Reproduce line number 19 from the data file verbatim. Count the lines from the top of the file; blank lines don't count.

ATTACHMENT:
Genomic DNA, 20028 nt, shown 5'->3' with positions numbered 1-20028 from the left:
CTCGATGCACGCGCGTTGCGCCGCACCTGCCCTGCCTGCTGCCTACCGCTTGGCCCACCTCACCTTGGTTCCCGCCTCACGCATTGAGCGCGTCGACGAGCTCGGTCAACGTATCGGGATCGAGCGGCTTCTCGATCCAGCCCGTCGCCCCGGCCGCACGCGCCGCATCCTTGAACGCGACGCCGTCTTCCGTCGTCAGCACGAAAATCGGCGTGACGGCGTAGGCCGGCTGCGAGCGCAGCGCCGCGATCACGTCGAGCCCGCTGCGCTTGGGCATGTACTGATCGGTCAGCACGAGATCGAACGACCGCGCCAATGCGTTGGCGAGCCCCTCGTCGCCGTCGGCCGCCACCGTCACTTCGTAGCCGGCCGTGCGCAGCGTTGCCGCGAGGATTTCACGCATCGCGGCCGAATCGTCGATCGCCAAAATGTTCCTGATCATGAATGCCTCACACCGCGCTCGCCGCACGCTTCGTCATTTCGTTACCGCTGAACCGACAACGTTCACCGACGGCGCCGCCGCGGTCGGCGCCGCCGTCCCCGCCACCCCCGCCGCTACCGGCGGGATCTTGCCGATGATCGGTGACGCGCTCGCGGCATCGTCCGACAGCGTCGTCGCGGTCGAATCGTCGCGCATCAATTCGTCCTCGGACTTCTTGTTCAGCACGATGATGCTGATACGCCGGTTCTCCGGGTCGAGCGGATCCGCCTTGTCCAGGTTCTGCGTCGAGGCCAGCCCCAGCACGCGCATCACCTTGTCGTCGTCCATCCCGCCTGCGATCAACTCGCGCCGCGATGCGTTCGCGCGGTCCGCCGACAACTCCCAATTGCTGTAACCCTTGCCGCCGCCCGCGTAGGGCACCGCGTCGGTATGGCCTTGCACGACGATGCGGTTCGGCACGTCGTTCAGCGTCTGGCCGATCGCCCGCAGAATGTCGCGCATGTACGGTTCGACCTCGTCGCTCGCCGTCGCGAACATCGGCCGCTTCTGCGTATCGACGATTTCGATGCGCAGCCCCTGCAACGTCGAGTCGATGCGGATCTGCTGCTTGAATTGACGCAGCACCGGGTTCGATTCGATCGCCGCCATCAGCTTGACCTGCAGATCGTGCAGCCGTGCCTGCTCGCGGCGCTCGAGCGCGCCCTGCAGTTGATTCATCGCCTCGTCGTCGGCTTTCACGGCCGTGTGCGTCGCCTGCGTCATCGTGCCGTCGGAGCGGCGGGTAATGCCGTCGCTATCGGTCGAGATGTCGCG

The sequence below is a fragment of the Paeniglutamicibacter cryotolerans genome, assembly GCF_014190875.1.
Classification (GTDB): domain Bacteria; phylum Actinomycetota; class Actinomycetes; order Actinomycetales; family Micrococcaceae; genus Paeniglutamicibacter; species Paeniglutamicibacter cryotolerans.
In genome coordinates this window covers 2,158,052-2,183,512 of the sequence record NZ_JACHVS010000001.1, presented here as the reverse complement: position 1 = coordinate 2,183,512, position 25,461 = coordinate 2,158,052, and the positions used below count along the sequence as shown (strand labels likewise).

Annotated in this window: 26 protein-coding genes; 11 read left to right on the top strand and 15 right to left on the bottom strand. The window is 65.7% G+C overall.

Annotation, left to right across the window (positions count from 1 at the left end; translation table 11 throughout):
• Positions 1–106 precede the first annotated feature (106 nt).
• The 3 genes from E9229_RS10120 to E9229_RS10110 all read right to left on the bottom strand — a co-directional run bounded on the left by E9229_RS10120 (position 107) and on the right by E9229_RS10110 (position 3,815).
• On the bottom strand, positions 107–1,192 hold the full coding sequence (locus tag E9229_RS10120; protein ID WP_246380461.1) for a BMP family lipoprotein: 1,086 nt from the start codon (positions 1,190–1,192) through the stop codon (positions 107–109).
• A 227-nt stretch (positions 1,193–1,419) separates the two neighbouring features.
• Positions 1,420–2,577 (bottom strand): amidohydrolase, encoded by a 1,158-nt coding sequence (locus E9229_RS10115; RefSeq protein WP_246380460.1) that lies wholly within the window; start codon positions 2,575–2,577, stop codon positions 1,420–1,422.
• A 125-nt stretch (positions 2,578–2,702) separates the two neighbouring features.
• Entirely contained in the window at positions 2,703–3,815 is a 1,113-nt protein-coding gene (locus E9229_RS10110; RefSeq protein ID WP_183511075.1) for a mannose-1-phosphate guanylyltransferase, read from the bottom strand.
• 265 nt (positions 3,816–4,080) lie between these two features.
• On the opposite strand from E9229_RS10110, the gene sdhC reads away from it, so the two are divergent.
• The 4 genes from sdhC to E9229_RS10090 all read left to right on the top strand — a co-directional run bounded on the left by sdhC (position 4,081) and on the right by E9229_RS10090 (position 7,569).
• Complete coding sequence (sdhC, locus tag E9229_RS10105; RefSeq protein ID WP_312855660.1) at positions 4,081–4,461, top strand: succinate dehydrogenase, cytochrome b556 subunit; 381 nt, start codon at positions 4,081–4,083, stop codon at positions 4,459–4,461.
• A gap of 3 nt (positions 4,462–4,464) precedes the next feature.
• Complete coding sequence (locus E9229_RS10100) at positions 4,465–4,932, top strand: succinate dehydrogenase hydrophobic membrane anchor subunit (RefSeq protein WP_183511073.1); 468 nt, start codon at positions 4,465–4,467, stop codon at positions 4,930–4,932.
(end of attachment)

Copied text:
• A gap of 3 nt (positions 4,462–4,464) precedes the next feature.